We know the temptation well: the ball is sitting up nicely in the greenside rough. There isn’t a lot of green between you and the pin. And the thought sneaks into your mind, I should hit a flop shot. I’ve seen tour players do it, how hard could it be? Pretty hard, actually. If you’re an average player who hasn’t dedicated a lot of time to practising this difficult shot, attempting the flop is going to hurt you more than help. Gareth Raflewski, a short-game coach trusted by more than 65 tour players, says to try this shot instead.

Take your sand wedge and set up to the ball. “Put 80 percent of your weight on the front foot – this will steepen the angle of attack,” Raflewski says.

“Take a full swing back and then stop the swing-through at about halfway, making sure the face is pointing up.”

By stopping halfway and holding the face open, Raflewski says you’ll get higher launch. By putting your weight forward, you’ll get better contact: “You’ll hit closer to the ball not catching the rough,” Raflewski says.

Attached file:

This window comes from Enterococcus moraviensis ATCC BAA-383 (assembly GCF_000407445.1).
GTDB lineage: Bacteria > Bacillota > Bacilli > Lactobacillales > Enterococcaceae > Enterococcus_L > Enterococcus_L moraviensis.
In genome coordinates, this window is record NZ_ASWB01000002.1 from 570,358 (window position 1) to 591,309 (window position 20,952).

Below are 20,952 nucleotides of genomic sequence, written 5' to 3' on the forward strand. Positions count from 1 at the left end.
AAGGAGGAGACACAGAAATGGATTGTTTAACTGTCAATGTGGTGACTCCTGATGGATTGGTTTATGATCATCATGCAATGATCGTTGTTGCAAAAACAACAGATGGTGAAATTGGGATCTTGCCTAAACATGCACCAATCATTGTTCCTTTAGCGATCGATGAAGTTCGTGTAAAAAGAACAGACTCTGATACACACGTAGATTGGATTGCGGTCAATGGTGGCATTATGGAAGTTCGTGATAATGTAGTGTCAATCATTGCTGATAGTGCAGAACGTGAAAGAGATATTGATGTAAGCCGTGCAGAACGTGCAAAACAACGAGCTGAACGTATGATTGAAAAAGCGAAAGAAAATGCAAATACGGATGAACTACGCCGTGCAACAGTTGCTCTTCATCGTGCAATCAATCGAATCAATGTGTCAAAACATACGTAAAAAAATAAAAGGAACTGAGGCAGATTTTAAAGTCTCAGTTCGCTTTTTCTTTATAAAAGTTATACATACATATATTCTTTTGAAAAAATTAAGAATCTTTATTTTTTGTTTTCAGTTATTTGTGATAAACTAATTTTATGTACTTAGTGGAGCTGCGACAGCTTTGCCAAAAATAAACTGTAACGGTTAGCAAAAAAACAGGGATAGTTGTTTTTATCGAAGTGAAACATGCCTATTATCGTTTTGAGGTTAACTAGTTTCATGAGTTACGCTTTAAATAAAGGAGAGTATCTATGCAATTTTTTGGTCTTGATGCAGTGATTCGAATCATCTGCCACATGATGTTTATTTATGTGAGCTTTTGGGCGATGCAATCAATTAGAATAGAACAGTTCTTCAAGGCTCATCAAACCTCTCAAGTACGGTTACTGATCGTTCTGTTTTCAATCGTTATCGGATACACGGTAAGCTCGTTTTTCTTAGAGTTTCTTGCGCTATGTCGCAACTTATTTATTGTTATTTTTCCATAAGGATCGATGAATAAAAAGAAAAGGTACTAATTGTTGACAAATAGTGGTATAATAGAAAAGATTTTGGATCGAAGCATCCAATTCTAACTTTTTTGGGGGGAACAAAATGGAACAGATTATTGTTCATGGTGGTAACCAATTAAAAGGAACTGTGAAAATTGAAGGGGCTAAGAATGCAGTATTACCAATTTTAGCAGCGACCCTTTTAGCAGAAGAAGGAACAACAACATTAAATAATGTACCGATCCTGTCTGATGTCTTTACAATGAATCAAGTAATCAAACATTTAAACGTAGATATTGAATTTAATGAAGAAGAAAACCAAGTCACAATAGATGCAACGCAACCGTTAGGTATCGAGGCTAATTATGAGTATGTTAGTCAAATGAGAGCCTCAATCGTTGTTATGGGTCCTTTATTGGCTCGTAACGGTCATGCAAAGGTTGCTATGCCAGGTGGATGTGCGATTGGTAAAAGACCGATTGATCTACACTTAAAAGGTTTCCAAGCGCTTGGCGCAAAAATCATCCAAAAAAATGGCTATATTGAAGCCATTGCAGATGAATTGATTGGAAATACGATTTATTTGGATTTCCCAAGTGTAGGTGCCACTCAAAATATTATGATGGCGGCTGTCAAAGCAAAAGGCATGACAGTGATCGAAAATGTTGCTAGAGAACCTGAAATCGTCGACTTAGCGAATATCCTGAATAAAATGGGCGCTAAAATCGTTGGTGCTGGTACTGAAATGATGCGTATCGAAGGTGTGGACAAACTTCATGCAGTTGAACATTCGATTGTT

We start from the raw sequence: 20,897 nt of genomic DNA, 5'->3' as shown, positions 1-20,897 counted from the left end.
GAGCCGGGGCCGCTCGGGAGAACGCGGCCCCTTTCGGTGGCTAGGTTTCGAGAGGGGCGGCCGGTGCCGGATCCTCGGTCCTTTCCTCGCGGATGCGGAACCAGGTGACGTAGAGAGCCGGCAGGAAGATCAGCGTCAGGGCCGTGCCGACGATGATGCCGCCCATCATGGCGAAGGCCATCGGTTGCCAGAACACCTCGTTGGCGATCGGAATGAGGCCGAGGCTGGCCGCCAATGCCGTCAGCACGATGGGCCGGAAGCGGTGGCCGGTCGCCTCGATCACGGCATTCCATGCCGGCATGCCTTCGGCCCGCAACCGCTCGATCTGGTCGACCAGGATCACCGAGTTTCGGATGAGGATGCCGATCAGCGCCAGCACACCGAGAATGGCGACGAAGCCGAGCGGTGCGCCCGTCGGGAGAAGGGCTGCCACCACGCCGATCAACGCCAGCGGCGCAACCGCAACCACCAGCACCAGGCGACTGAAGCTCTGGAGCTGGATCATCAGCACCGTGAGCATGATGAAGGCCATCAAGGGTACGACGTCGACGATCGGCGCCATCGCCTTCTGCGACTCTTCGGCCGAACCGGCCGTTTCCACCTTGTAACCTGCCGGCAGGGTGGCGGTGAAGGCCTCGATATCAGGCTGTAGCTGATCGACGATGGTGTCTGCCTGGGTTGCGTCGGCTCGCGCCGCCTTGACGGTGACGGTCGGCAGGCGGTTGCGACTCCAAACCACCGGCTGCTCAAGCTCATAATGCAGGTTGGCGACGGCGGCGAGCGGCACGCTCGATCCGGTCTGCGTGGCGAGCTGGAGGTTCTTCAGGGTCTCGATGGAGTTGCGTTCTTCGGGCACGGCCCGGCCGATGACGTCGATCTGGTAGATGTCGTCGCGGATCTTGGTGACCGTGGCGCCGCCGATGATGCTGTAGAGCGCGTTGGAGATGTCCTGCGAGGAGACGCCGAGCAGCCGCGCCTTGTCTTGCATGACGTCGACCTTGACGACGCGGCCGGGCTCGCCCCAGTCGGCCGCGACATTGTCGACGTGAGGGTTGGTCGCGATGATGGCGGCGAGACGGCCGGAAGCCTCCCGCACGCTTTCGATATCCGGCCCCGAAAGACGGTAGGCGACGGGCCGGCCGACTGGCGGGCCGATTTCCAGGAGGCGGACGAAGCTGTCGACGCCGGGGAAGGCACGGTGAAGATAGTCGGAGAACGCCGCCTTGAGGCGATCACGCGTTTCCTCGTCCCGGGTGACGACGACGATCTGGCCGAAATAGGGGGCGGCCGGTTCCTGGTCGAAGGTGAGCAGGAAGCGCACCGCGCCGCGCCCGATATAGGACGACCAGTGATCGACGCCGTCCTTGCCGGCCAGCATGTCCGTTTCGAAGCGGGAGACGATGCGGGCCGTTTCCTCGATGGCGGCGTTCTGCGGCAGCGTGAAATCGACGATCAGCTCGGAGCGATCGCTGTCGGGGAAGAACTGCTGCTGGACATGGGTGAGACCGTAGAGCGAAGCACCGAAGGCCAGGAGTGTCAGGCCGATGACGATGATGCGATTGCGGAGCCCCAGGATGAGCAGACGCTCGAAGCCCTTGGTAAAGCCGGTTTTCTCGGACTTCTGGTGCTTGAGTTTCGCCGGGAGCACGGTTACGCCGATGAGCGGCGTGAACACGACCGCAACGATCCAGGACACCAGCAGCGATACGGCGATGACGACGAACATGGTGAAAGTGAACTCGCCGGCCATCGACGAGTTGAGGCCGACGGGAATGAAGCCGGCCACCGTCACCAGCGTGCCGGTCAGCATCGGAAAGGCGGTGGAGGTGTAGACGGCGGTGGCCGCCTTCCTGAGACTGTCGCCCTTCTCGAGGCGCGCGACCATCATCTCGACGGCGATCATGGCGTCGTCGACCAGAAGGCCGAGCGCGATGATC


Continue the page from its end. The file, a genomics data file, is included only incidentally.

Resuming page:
As tempting as it may be, don’t try to do anything fancy when you’re in a situation where you need to chip the ball up in the air and have it stop quickly on the green. Follow Raflewski’s advice and just take your normal swing and cut it off halfway with the clubface pointing up. You’ll be surprised how easily the ball pops up high, and then lands softly on the green. It’s not as glamorous as the flop, but it will help you save par much more frequently.

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